There are proposals to introduce in several languages gender-neutral pronouns to refer to groups of mixed gender or single individuals of unknown gender. Are there examples of existing languages that ...
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What would be the collective noun for collection of words whose affixal markers indicate the same grammatical categories?

I am working on Sanskrit, a fusional language. I am confused about what should be the collective noun that I should be used to address the set {nominals, verb, adverb, indeclinable, participle}. Could ...
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inflected languages other than IE and Semitic ones

When one looks for examples of inflected languages outside the Indo-European and, perhaps, Semitic domains, it seems that there is none. Does anyone here know other examples in different linguistic ...
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1answer
168 views

Mistakes in Native Language

I was wondering if there is some research on the number of mistakes made by native speakers in certain languages? I think that since some languages are more complex (their grammar is more complex) and ...
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67 views

“The more the merrier”

What is the linguistic status of utterances like "The more, the merrier"? In English it would not be considered a sentence because there is no verb. Yet, it fully stands on its own ...
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4answers
1k views

Can languages restrict their number of distinct syllables when written by syllabaries?

Disclaimer: I am not a linguist, please provide any corrections for terminology. From How languages compare with the number of different syllables from all words?, Yoon Mi Oh's thesis counted the ...
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2answers
888 views

How languages compare with the number of different syllables from all words?

Note: I am not a linguist, please provide any corrections for terminology. I would like to find some approximate data (if it exists) comparing several languages with the number of different syllables ...
2
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1answer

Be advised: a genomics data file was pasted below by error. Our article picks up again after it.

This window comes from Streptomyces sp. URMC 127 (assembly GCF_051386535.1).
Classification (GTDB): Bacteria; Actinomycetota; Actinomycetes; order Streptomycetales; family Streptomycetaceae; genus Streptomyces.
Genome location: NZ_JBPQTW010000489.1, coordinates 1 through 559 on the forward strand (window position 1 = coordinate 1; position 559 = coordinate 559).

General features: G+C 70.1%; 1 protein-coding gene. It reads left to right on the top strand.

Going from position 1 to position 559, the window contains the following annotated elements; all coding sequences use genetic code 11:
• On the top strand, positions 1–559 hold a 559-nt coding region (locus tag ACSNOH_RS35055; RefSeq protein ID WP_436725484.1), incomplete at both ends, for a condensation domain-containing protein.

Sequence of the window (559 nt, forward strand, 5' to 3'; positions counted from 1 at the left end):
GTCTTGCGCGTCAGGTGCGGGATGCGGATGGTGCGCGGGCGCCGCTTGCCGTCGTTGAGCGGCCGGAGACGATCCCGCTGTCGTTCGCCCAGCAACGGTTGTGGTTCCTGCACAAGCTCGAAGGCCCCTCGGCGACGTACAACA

209 views

Spelling of monotonous [closed]

All, I am just curious why 'monotonous' is spelled as mo·​not·​o·​nous and not as mono.tonus following the Greek origin of the word as mono + tone. Mono and tone could be spelled alone and actually ...
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1answer
83 views

Are there languages with separate words for 'mouth opening' and 'mouth cavity'?

I am looking for languages which have separate words for the visible opening of the mouth (the external part, including or not including the lips), and the cavity (the internal part). Put another way, ...
6
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2answers
282 views

Are there languages where pronouns are marked entirely with conjugations?

I know of languages (Arabic in particular comes to mind) where the subject pronoun can be dropped because verb conjugation encodes at least as much information as a pronoun might. I also know that ...
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1answer
89 views

Isn't the supposed development in German “schön” > “schon” typologically unlikely

schon - yet, already schön - well, nice, pretty, beautiful Wiktionary has schon from an old German word equivalent to modern schön. I think this is typologically unlikely, though of course my sample ...
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590 views

Which Non-Pama-Nyungan Australian language has the most speakers?

Australian languages are usually classified into two main groups. The first group is a large family spanning the continent, Pama-Nyungan. The other group is not a family but merely an "everything else"...
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1answer
52 views

Is there an adposition type that occurs before both the modified noun and the object?

From what I've read, there are four attested types of adpositions. Prepositions and postpositions are the most common, but circumpositions (discontinuous morphemes that occur around their objects) ...
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5answers
2k views

Are sound changes regular?